[J Manx Museum vol III #45 pp63/5 1935]

The Romance of the Brig 'Caesar' of Douglas.

THERE was brought to the Museum a few weeks ago for sale by a second-hand dealer, a framed old and dirty water colour painting of a sailing ship of eighteenth century build.

Brig Caesar anchored in Bay of Naples, 1788
Old watercolour - the Brig Caesar anchored in Bay of Naples, 1788

Under the accumulation of dust at the foot one could faintly see the caption 1788: The Caesar: Captain . . . (the remainder being undecipherable). After the picture was purchased for the Museum at a price satisfactory to the dealer, it was seen that at the stern off the ship there was flying a flag hearing the Union Jack: with the Three Legs design. This and the name of the vessel led the curator to look up some old account books which had been given to him in 1924 along with many other precious relics of the Bacon family by Mrs. Macdougall Rawson, of Seafield. In scanning one of the old ledgers there, sure enough. were the accounts in detail of 'The brig Caesar' ! They commenced at 1783, when she was built, and ended in 1792.


It was the ledger of one of the foremost Douglas merchants of the 18th century, John Joseph Bacon, and dealt with the ' Adventures ' of his many vessels in far-off seas. His main activity was in Manx-cured red herrings, his ships trading, as far as the Baltic, the Mediterranean, and the Southern Seas.

The picture was cleaned by an expert, and it is now to be seen that, when originally painted, the noble vessel lay, with full sail set, in the beautiful Bay of Naples. In the background stands the famous city, and forty miles inland Vesuvius is shown with the smoke curling from the volcano. Small sailing boats are moving around and there is a pleasing activity and freshness. In the cleaning process the name of the Captain -- William Stowell -- was disclosed.

The picture as it appears to the eye is of much interest, but when the details in the Bacon ledger are seen it becomes an object capable of exciting emotion. The full caption, as disclosed after cleaning, reads 1788: THE CAESAR : CAPTAIN WLLIAM STOWELL.

It would appear from the details in the ledger that the brig was built at Douglas in 1783 by Matthias Kelly, delivery being made on 26th April of that year on the sum of 112 being paid over 353 8s. 3d. being paid in April, 1785. It is possible by reference to the ledger to learn something further about this notable ship.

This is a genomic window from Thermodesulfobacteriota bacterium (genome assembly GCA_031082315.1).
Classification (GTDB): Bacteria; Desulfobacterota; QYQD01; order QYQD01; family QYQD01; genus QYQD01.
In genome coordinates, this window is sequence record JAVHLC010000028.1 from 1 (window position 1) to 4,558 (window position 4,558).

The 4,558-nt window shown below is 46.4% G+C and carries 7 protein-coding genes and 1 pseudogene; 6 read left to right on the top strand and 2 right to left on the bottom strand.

Mr William Leece, a Manxman, and one of Liverpool's great merchants in the latter part of the 18th century, was Bacon's representative. He it was who furnished much of the ship's equipment and provided the coal, salt, tar, and the wood staves to make the many thousands barrrels which were necessary in connection with the curring of the herrings in the 'Fish House' in Douglas. He advanced wages to the seamen when the ship was at Liverpool and attended to the wants of the three apprentices.


The 'Adventur ' to Naples is made more realistic when we know certain facts such as, these

The Brig Caesar sailed from Douglas on the 25th October, 1788, having on board six hundred and fifty-seven barrels of red herrings cured in the ' Fish-house' in Douglas, there being one thousand fish in each barrel. She embarked from Liverpool on the 3rd November, for on that day the captain, William Stowell, got from William Leece 6 8s. 4d. 'primage'. Primage was a nautical term for ' hat money,' an allowance: given to the captain of a vessel by the shipper of goods for care in lading. William Leece gave the crew, for ' Hospital money ' 34/5. What is the sig-nificance of this item? As a premiumn on the insurance of the cargo, valued at 600, the sum of 12 6s. 0d. was paid. The net proceeds, according to the ledger, came to the handsome sum of 80414s. 0d. In the earlier part of the year, before the 'Adventure' to 'Naples, the Caesar had a trip to Dublin, from whence she took barley valued at £381 2s. 0d.


It may be interesting to note what were the activities of the Brig Caesar as shown in the records of her earliest charters. In 1783 she was at Nice, in France, to where she carried a cargo of herrings insured for 700.

In 1784 and 1785 she was at Naples with herrings, taking back cargoes of wine. She also went to Bristol and London with herrings.

portion of folio 34 from the shipping ledger of John Joseph Bacon - 1783
Facsimile of a portion of folio 34 from the shipping ledger of John Joseph Bacon in the Manx Museum

A great coup seems to have been made in the autumn of 1785, when she carried eight hundred and eighty barrels of red herrings to Civita Vecchia (the port of Rome), netting, according to the ledger, the huge sum of £1,11611s. 0d.. March 24th, 1786, saw the Caesar sailing from Douglas with six hundred and thirty barrels of red herrings, for Gothenburg, bringing £507. Before the year was out the brig had carried five hundred and seventy-two barrels of red and seventy-four of white herrings to Leghorn and Naples, netting, so it is stated in the ledger, the sum of 793 9s. 0d.

There trust have been a deficiency in the fishings in the following year (1787), when only one hundred and forty barrels of red herrings; were sold to Naples for 147. But before the year was out she had sailed to ' Dominga,' or Dominica, in the British West Indies, one of the Leeward Islands. To that distant port the Manxmen brought 542 worth of red herrings, while rum and sugar comprised the return cargo. The net proceeds of ten hogsheads of sugar, divided with William Leece, realised 243 3s. 6d The details of the 1788 'Adventure' to Naples have been given. Before the end of that year she had gone to the West Indies, and had returned with sugar and perhaps rum, William Leece being debited with 138 worth. In 1789 she was as far as St. Martins in France with herrings, which brought in 659 14s. 2d., bringing back goods to the value of 1,102 5s. 6d. What these goods were is not divulged in the ledger, the insurance being 23 2s. 9d.